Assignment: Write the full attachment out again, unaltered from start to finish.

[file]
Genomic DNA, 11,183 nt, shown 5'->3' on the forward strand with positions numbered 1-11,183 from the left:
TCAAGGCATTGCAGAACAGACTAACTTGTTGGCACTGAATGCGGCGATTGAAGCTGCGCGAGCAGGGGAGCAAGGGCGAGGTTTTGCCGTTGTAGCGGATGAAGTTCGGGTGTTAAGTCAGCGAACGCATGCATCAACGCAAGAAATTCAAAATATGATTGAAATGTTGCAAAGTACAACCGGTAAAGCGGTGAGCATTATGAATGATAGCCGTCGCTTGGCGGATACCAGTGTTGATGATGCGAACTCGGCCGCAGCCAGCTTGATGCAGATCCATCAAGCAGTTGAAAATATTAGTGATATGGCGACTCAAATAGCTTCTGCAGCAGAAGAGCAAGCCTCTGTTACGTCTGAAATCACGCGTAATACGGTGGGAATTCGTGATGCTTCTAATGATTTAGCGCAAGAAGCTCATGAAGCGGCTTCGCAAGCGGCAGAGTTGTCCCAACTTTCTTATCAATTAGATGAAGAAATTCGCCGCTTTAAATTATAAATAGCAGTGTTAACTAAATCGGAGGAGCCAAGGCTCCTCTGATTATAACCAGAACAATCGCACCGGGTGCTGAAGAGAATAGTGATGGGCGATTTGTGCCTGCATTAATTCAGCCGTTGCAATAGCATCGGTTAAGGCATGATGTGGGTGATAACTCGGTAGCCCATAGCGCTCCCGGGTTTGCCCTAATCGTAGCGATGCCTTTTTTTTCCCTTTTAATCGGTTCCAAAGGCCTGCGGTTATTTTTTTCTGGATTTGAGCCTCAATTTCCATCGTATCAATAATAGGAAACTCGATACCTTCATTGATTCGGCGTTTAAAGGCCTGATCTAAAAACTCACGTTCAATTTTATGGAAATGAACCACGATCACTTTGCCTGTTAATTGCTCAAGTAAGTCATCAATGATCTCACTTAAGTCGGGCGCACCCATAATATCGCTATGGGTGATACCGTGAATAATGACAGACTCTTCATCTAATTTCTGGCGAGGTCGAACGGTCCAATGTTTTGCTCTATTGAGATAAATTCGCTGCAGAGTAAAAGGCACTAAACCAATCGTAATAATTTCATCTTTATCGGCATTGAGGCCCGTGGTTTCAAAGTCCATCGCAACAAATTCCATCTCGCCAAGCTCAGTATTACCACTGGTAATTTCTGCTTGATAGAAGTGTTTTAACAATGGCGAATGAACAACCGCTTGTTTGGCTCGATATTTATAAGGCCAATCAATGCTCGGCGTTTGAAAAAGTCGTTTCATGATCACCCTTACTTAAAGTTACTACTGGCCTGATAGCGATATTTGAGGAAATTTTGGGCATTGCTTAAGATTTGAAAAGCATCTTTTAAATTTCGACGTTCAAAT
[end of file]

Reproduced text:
Genomic DNA, 11,183 nt, shown 5'->3' on the forward strand with positions numbered 1-11,183 from the left:
TCAAGGCATTGCAGAACAGACTAACTTGTTGGCACTGAATGCGGCGATTGAAGCTGCGCGAGCAGGGGAGCAAGGGCGAGGTTTTGCCGTTGTAGCGGATGAAGTTCGGGTGTTAAGTCAGCGAACGCATGCATCAACGCAAGAAATTCAAAATATGATTGAAATGTTGCAAAGTACAACCGGTAAAGCGGTGAGCATTATGAATGATAGCCGTCGCTTGGCGGATACCAGTGTTGATGATGCGAACTCGGCCGCAGCCAGCTTGATGCAGATCCATCAAGCAGTTGAAAATATTAGTGATATGGCGACTCAAATAGCTTCTGCAGCAGAAGAGCAAGCCTCTGTTACGTCTGAAATCACGCGTAATACGGTGGGAATTCGTGATGCTTCTAATGATTTAGCGCAAGAAGCTCATGAAGCGGCTTCGCAAGCGGCAGAGTTGTCCCAACTTTCTTATCAATTAGATGAAGAAATTCGCCGCTTTAAATTATAAATAGCAGTGTTAACTAAATCGGAGGAGCCAAGGCTCCTCTGATTATAACCAGAACAATCGCACCGGGTGCTGAAGAGAATAGTGATGGGCGATTTGTGCCTGCATTAATTCAGCCGTTGCAATAGCATCGGTTAAGGCATGATGTGGGTGATAACTCGGTAGCCCATAGCGCTCCCGGGTTTGCCCTAATCGTAGCGATGCCTTTTTTTTCCCTTTTAATCGGTTCCAAAGGCCTGCGGTTATTTTTTTCTGGATTTGAGCCTCAATTTCCATCGTATCAATAATAGGAAACTCGATACCTTCATTGATTCGGCGTTTAAAGGCCTGATCTAAAAACTCACGTTCAATTTTATGGAAATGAACCACGATCACTTTGCCTGTTAATTGCTCAAGTAAGTCATCAATGATCTCACTTAAGTCGGGCGCACCCATAATATCGCTATGGGTGATACCGTGAATAATGACAGACTCTTCATCTAATTTCTGGCGAGGTCGAACGGTCCAATGTTTTGCTCTATTGAGATAAATTCGCTGCAGAGTAAAAGGCACTAAACCAATCGTAATAATTTCATCTTTATCGGCATTGAGGCCCGTGGTTTCAAAGTCCATCGCAACAAATTCCATCTCGCCAAGCTCAGTATTACCACTGGTAATTTCTGCTTGATAGAAGTGTTTTAACAATGGCGAATGAACAACCGCTTGTTTGGCTCGATATTTATAAGGCCAATCAATGCTCGGCGTTTGAAAAAGTCGTTTCATGATCACCCTTACTTAAAGTTACTACTGGCCTGATAGCGATATTTGAGGAAATTTTGGGCATTGCTTAAGATTTGAAAAGCATCTTTTAAATTTCGACGTTCAAAT